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Stay in Touch with Friends

Once you have signed up, you can share the Breaking Now news with friends - click on a friend in the red bar, or click to see more friends.

breaking now alerts weather channel stay in touch with friends travelers insurance severe weather long island new york

Click a friend to share the Breaking Now Alert directly to the friend's Facebook timeline.

You can add a comment, too. Your message and the Breaking Now Alert will appear on your friend's Facebook timeline, with a link back to weather.com for more information.

weather channel my friends weather breaking now alert facebook

If you comment on a friend's weather or notify a friend about a Breaking Now Alert, thatactivity ("notified a friend," for instance) will appear on your timeline, but we do not expose the person you shared to, nor your comment.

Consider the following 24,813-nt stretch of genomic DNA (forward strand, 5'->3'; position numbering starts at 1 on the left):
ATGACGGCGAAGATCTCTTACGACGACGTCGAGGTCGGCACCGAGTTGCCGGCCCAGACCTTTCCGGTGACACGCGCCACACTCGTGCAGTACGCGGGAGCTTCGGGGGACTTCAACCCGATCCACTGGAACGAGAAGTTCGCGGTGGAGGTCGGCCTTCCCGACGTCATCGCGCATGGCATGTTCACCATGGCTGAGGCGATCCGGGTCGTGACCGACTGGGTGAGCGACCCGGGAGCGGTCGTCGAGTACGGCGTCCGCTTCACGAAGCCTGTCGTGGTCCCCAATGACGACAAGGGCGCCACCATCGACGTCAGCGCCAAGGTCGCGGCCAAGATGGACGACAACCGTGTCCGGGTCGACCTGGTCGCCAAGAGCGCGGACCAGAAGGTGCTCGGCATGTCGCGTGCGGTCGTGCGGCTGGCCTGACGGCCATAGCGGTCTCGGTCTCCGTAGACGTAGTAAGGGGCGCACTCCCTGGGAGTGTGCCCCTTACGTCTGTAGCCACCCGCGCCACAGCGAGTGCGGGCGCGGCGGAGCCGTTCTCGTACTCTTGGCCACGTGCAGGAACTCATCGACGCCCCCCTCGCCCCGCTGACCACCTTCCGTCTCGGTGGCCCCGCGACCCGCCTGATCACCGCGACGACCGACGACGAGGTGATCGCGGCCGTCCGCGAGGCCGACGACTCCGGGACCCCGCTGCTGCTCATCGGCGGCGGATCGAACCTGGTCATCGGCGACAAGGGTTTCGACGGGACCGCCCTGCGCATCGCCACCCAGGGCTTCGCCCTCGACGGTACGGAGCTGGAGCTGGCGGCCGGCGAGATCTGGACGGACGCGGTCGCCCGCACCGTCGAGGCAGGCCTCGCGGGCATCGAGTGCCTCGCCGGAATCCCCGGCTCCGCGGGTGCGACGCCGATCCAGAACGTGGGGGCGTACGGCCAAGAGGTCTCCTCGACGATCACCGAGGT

Questions? Feedback?

Visit the Weather.com Help Center for answers to your questions about the Travelers Insurance sponsored My Friends' Weather.

And they would love to hear your feedback on My Friends' Weather, so tell them what you think.

 

Tags: long island, facebook, insurance, new york, weather, severe weather, travelers insurance, my friends weather

Wind Damage to Your Home: Wind Advisory in New York

Posted on Tue, Dec 29, 2009 @ 08:54 AM
Heavy winds are pounding Long Island today and the National Weather Service has issued a Wind Advisory for parts of New York. 

During a severe storm or a hurricane, homes may be damaged or destroyed by high winds. Debris can break windows and doors, allowing high winds inside the home. In extreme storms, the force of the wind alone can cause weak places in your home to fail.

Some helpful tips regarding wind damage and preparing for storms are listed below: 

The Roof